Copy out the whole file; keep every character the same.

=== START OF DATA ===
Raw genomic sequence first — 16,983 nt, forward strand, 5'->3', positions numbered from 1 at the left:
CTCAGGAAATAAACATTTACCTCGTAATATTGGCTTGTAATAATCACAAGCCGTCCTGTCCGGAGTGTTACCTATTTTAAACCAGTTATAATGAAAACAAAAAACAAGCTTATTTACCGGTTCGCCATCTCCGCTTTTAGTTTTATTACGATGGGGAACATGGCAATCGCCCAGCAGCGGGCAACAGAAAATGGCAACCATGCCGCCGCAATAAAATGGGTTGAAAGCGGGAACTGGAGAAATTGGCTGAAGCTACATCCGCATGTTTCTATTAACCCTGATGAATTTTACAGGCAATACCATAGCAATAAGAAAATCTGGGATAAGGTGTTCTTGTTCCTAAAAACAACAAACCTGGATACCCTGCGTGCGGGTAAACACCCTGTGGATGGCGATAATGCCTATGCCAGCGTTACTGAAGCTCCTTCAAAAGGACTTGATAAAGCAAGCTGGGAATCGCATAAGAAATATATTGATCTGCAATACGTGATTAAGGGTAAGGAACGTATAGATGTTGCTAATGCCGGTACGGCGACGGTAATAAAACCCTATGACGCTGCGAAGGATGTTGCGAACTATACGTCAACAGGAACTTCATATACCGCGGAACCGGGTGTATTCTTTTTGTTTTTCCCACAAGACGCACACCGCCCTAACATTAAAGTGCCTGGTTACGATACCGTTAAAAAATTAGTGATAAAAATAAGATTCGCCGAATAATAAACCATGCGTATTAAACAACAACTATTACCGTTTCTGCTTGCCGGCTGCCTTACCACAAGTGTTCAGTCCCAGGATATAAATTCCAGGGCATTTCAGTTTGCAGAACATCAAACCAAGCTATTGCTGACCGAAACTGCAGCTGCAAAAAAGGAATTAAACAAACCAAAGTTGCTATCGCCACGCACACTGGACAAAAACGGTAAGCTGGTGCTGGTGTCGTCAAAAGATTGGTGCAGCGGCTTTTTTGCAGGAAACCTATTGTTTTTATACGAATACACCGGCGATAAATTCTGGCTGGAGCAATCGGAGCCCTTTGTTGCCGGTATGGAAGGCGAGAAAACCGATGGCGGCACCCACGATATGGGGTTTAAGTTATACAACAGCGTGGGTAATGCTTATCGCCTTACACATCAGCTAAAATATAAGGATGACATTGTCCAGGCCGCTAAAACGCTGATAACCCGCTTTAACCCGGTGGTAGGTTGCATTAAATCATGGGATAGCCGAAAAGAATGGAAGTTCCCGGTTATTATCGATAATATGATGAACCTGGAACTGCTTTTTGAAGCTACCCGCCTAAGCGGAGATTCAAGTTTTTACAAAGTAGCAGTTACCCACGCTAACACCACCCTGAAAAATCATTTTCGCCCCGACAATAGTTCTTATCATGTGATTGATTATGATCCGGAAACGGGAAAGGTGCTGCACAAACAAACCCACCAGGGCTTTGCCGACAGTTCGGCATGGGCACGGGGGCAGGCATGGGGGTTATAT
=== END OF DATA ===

Raw genomic sequence first — 16,983 nt, forward strand, 5'->3', positions numbered from 1 at the left:
CTCAGGAAATAAACATTTACCTCGTAATATTGGCTTGTAATAATCACAAGCCGTCCTGTCCGGAGTGTTACCTATTTTAAACCAGTTATAATGAAAACAAAAAACAAGCTTATTTACCGGTTCGCCATCTCCGCTTTTAGTTTTATTACGATGGGGAACATGGCAATCGCCCAGCAGCGGGCAACAGAAAATGGCAACCATGCCGCCGCAATAAAATGGGTTGAAAGCGGGAACTGGAGAAATTGGCTGAAGCTACATCCGCATGTTTCTATTAACCCTGATGAATTTTACAGGCAATACCATAGCAATAAGAAAATCTGGGATAAGGTGTTCTTGTTCCTAAAAACAACAAACCTGGATACCCTGCGTGCGGGTAAACACCCTGTGGATGGCGATAATGCCTATGCCAGCGTTACTGAAGCTCCTTCAAAAGGACTTGATAAAGCAAGCTGGGAATCGCATAAGAAATATATTGATCTGCAATACGTGATTAAGGGTAAGGAACGTATAGATGTTGCTAATGCCGGTACGGCGACGGTAATAAAACCCTATGACGCTGCGAAGGATGTTGCGAACTATACGTCAACAGGAACTTCATATACCGCGGAACCGGGTGTATTCTTTTTGTTTTTCCCACAAGACGCACACCGCCCTAACATTAAAGTGCCTGGTTACGATACCGTTAAAAAATTAGTGATAAAAATAAGATTCGCCGAATAATAAACCATGCGTATTAAACAACAACTATTACCGTTTCTGCTTGCCGGCTGCCTTACCACAAGTGTTCAGTCCCAGGATATAAATTCCAGGGCATTTCAGTTTGCAGAACATCAAACCAAGCTATTGCTGACCGAAACTGCAGCTGCAAAAAAGGAATTAAACAAACCAAAGTTGCTATCGCCACGCACACTGGACAAAAACGGTAAGCTGGTGCTGGTGTCGTCAAAAGATTGGTGCAGCGGCTTTTTTGCAGGAAACCTATTGTTTTTATACGAATACACCGGCGATAAATTCTGGCTGGAGCAATCGGAGCCCTTTGTTGCCGGTATGGAAGGCGAGAAAACCGATGGCGGCACCCACGATATGGGGTTTAAGTTATACAACAGCGTGGGTAATGCTTATCGCCTTACACATCAGCTAAAATATAAGGATGACATTGTCCAGGCCGCTAAAACGCTGATAACCCGCTTTAACCCGGTGGTAGGTTGCATTAAATCATGGGATAGCCGAAAAGAATGGAAGTTCCCGGTTATTATCGATAATATGATGAACCTGGAACTGCTTTTTGAAGCTACCCGCCTAAGCGGAGATTCAAGTTTTTACAAAGTAGCAGTTACCCACGCTAACACCACCCTGAAAAATCATTTTCGCCCCGACAATAGTTCTTATCATGTGATTGATTATGATCCGGAAACGGGAAAGGTGCTGCACAAACAAACCCACCAGGGCTTTGCCGACAGTTCGGCATGGGCACGGGGGCAGGCATGGGGGTTATAT